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Here are 10 things to check inside your farm shop before the busy spring and summer seasons.

Tom J. Bechman, Editor, Indiana Prairie Farmer

February 16, 2024

3 Min Read
Men cleaning farm equipment inside of a shop
SPRING PHYSICAL: Take the time to make sure your shop is ready for busy seasons coming soon. Tom J. Bechman

You spend lots of time prepping machinery. What about your farm shop? Do you get it ready for spring and summer?

Dennis Lee, farm product line manager with Morton Buildings, believes time invested in making sure your shop is 100% field-ready is time well spent. He advises inspecting key systems in your shop after a long winter.

Lee ticks off 10 areas worth checking inside your shop to make sure it is ready for a heavy workload:

1. Inspect compressed air systems. If you have a leak in an air hose, fix it now. “You don’t want to chase down leaks in a high-volume, compressed air system when you’re trying to fix something and get it back to the field,” Lee says.

2. Consider upgrading lighting. If your shop was built before LED lighting, consider changing out light fixtures and bulbs to pick up efficiency, Lee notes.

3. Address heating problems now. The furnace won’t work correctly when you turn it on next fall if it wasn’t functioning properly the last day it ran. “Address issues you have now — don’t wait until fall,” Lee says.

4. Make heating and cooling upgrades. Likewise, if heating worked OK last winter but you want a more efficient heating system, investigate and act now, Lee says. Maybe you have forced-air heat but you want radiant heating. “Radiant heaters tend to be more efficient versus forced air,” he says. In-floor heating systems are efficient, but if the floor is down, it’s too late for in-floor heat.

Related:Give farm shop post-winter checkup

“Put some thought into how you place radiant heaters,” he adds. “It’s best not to have them directly over very tall machinery, like combines, for long periods. Items underneath radiant heaters can get hot.”

5. Maintain uncluttered computer space. If clutter accumulated in your office or server room for computers, clear it out, Lee says. This should be clear, clean space, and not littered with trash or items that should be stored elsewhere.

6. Consider high-volume fans. Walk into any shop or building with high-volume, hanging fans in summer or winter, and you know how much they help move air, Lee says. If you don’t have them yet, consider adding them now. If you have them, make sure they’re operating correctly.

7. Keep floor drains functioning properly. You have only one best time to install floor drains: before the building is built, Lee says. If you have floor drains in an existing building, make sure they function properly.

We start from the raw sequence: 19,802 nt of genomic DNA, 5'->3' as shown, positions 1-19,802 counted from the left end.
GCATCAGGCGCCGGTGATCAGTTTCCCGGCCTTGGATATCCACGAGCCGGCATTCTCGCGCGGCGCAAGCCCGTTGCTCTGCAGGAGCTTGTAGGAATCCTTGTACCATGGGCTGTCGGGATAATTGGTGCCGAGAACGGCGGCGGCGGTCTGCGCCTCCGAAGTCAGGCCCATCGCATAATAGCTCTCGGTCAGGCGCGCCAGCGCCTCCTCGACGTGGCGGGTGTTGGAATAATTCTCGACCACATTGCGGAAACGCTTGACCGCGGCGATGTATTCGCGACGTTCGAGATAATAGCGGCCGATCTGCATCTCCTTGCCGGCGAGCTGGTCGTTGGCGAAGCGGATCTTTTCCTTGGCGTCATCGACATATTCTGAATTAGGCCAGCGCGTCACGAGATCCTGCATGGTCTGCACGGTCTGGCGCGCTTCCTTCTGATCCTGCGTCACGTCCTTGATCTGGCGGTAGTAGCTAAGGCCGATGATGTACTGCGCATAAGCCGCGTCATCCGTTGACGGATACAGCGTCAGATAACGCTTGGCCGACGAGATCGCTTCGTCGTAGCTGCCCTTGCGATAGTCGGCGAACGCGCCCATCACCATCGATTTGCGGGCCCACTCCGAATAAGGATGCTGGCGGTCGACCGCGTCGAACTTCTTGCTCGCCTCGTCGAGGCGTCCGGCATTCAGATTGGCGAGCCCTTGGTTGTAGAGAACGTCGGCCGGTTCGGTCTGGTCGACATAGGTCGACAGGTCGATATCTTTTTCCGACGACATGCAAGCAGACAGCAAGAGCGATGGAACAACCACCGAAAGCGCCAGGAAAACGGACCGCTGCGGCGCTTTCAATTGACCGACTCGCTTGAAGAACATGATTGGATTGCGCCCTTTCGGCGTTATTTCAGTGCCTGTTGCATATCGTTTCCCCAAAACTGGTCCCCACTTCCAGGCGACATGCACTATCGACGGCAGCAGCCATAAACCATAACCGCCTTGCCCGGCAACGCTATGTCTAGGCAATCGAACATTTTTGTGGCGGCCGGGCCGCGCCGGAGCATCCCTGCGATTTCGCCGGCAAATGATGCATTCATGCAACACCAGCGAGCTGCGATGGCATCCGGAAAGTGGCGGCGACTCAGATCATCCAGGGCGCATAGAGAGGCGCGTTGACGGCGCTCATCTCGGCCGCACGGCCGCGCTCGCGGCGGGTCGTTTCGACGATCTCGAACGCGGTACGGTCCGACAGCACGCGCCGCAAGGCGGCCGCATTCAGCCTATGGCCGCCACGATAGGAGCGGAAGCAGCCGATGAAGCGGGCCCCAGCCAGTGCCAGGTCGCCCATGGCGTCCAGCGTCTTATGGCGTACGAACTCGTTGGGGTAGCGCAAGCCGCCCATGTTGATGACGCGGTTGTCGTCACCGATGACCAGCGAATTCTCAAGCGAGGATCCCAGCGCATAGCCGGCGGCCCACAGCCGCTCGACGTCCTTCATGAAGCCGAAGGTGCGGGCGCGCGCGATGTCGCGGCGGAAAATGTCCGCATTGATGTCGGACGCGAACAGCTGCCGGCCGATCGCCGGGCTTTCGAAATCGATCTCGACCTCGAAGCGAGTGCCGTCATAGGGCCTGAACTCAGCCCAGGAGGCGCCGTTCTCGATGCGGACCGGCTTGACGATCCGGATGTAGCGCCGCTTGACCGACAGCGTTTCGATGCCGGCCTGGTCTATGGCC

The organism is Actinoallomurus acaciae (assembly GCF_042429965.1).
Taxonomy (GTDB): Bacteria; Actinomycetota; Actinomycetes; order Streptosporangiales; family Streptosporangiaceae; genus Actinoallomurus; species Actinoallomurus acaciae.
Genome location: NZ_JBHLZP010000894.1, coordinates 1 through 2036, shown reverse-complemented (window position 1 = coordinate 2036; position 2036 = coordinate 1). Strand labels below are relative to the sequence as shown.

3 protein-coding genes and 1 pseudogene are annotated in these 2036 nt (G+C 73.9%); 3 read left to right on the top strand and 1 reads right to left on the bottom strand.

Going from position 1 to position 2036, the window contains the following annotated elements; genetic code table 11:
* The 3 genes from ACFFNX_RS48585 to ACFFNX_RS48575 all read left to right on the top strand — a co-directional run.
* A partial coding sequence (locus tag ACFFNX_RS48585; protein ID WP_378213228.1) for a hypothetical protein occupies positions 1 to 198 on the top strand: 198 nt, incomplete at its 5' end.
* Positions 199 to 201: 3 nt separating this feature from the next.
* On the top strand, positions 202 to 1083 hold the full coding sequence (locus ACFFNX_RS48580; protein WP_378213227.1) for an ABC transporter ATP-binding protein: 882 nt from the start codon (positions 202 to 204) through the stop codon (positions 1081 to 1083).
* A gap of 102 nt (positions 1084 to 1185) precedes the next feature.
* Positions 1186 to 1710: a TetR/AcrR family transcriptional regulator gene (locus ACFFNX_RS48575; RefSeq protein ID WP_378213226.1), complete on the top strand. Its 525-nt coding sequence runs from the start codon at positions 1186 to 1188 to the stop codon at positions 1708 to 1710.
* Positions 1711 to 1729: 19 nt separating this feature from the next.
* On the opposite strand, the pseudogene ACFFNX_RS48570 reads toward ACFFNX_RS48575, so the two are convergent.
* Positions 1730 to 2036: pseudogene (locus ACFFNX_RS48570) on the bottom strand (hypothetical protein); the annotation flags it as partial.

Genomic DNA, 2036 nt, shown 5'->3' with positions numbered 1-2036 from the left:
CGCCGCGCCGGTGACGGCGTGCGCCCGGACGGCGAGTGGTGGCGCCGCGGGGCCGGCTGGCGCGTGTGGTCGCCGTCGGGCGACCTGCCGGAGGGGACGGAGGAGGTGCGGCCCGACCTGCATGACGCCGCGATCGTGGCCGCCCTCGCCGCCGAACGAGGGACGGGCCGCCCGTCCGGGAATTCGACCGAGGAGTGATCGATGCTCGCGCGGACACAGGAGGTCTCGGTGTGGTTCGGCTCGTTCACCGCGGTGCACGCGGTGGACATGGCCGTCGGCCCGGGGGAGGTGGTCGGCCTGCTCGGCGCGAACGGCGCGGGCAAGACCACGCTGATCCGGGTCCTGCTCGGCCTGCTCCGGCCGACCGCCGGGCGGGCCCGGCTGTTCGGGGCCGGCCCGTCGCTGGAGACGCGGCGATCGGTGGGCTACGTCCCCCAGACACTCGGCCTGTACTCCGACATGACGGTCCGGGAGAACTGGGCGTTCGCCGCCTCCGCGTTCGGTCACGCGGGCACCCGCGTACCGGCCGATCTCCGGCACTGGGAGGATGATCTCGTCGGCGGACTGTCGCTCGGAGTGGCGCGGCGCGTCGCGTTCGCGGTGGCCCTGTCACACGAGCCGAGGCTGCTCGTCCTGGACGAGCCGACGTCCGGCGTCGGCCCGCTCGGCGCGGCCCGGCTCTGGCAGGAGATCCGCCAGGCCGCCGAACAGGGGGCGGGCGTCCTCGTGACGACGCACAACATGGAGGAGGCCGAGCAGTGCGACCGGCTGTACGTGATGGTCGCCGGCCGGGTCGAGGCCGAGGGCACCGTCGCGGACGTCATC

8. Consider epoxy floor coating. People who finish concrete floors with epoxy coating love how much easier the floor cleans up, Lee reports. “You can upgrade an existing floor with epoxy coating, but if you do, the secret is taking appropriate steps to clean the floor first,” he says.

9. Check fire extinguishers. Are they where they should be inside the shop? Have they been properly inspected and recharged, if necessary? Are employees trained to use them correctly?

10. Make a master check list. Before the summer workload hits, make a list of everything in the shop that needs servicing, repairing or upgrading. Then check them off as you complete them, Lee says.

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About the Author(s)

Tom J. Bechman

Editor, Indiana Prairie Farmer, Farm Progress

Tom J. Bechman is editor of Indiana Prairie Farmer. He joined Farm Progress in 1981 as a field editor, first writing stories to help farmers adjust to a difficult harvest after a tough weather year. His goal today is the same — writing stories that help farmers adjust to a changing environment in a profitable manner.

Bechman knows about Indiana agriculture because he grew up on a small dairy farm and worked with young farmers as a vocational agriculture teacher and FFA advisor before joining Farm Progress. He works closely with Purdue University specialists, Indiana Farm Bureau and commodity groups to cover cutting-edge issues affecting farmers. He specializes in writing crop stories with a focus on obtaining the highest and most economical yields possible.

Tom and his wife, Carla, have four children: Allison, Ashley, Daniel and Kayla, plus eight grandchildren. They raise produce for the food pantry and house 4-H animals for the grandkids on their small acreage near Franklin, Ind.

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